Definitions for coacervatekoʊˈæs ər vɪt, -ˌveɪt, ˌkoʊ əˈsɜr vɪt; -ˌveɪt, -veɪt
This page provides all possible meanings and translations of the word coacervate
Random House Webster's College Dictionary
co•ac•er•vatekoʊˈæs ər vɪt, -ˌveɪt, ˌkoʊ əˈsɜr vɪt; -ˌveɪt, -veɪt(n.; v.)
(n.)a reversible aggregation of liquid particles in an emulsion.
(v.i.)to make or become a coacervate.
Origin of coacervate:
1620–30; < L coacervātus, ptp. of coacervāre to heap up
The microsphere droplet that result from coacervation
Clumped together, clustered.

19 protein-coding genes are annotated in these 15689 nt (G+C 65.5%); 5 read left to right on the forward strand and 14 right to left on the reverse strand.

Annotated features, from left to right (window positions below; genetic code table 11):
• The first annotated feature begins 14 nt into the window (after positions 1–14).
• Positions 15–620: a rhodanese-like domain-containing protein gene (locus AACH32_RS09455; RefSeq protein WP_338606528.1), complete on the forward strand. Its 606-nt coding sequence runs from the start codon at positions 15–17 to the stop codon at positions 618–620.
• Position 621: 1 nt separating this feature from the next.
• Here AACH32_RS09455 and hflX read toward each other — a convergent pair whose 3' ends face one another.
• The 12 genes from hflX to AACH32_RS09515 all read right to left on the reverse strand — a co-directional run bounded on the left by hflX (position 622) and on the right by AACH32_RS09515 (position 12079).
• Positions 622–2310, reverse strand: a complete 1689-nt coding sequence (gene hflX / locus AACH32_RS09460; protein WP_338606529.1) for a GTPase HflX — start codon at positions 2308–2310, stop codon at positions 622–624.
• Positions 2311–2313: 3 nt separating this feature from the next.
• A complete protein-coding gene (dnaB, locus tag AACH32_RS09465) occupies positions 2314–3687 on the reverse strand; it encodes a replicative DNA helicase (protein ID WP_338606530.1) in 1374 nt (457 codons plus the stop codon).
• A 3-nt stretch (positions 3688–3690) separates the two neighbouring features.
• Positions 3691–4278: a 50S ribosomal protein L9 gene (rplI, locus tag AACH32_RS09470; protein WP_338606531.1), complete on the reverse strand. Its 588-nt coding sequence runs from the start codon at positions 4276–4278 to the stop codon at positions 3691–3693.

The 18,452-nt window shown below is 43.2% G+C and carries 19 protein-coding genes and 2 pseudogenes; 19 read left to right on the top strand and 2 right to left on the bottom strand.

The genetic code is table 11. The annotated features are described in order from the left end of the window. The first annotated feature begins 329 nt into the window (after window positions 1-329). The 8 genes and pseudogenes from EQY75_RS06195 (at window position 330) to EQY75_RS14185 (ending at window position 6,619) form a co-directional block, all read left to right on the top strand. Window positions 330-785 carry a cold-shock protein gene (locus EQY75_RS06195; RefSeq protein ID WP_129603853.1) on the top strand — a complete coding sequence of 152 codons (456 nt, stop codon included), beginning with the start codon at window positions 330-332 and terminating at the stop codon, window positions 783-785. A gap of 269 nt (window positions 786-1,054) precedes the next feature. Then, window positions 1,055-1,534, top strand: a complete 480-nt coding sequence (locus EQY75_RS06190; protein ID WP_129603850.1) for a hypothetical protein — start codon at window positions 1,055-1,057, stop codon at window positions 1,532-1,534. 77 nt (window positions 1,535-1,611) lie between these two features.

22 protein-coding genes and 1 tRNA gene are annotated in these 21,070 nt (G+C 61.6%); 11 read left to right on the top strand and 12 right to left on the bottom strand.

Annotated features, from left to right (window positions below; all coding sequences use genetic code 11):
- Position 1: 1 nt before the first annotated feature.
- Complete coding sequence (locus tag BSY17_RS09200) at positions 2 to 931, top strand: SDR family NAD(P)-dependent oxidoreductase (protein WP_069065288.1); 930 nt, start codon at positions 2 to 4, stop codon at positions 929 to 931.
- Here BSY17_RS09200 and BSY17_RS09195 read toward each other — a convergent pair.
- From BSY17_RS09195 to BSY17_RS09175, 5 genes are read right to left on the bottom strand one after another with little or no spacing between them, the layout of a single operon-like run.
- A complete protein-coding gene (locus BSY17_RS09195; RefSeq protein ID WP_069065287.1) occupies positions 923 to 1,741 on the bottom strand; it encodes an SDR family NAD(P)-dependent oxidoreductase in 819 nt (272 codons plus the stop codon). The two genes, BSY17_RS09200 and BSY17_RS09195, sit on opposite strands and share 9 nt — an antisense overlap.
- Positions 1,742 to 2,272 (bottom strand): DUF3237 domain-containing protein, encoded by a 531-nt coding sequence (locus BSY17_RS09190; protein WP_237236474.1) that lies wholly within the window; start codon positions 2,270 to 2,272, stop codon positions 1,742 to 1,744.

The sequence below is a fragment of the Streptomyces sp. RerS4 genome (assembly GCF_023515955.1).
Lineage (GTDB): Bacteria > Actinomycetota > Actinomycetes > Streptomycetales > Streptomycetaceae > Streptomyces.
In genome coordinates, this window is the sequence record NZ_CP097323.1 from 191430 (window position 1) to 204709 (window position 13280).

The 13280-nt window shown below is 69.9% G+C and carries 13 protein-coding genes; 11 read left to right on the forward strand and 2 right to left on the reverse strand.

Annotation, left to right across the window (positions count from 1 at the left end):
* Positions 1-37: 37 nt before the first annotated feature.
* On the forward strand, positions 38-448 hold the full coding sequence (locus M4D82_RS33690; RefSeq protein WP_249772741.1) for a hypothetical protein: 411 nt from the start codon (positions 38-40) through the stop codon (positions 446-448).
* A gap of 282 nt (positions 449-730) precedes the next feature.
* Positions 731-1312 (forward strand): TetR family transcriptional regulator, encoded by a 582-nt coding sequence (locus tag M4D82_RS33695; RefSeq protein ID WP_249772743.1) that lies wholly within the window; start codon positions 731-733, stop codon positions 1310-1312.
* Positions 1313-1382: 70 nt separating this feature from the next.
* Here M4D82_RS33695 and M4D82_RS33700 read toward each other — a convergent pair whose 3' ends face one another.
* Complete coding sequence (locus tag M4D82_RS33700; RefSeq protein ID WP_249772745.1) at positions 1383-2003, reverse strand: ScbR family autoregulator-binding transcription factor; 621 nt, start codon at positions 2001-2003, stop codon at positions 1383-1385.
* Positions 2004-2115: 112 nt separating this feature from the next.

Origin: From coacervatus.
raised into a pile; collected into a crowd; heaped
to heap up; to pile
A coacervate is a tiny spherical droplet of assorted organic molecules which is held together by hydrophobic forces from a surrounding liquid. Coacervates were famously proposed by Alexander Oparin as crucial in his early theory of abiogenesis. This theory proposes that metabolism predated information replication. The debate as to whether metabolism or molecules capable of Template replication came first in the origins of life remains open and for decades Oparin's theory was the leading approach to the origin of life question. Coacervates measure 1 to 100 micrometers across, possess osmotic properties and form spontaneously from certain dilute organic solutions. Their name derives from the Latin coacervare, meaning "to assemble together or cluster".
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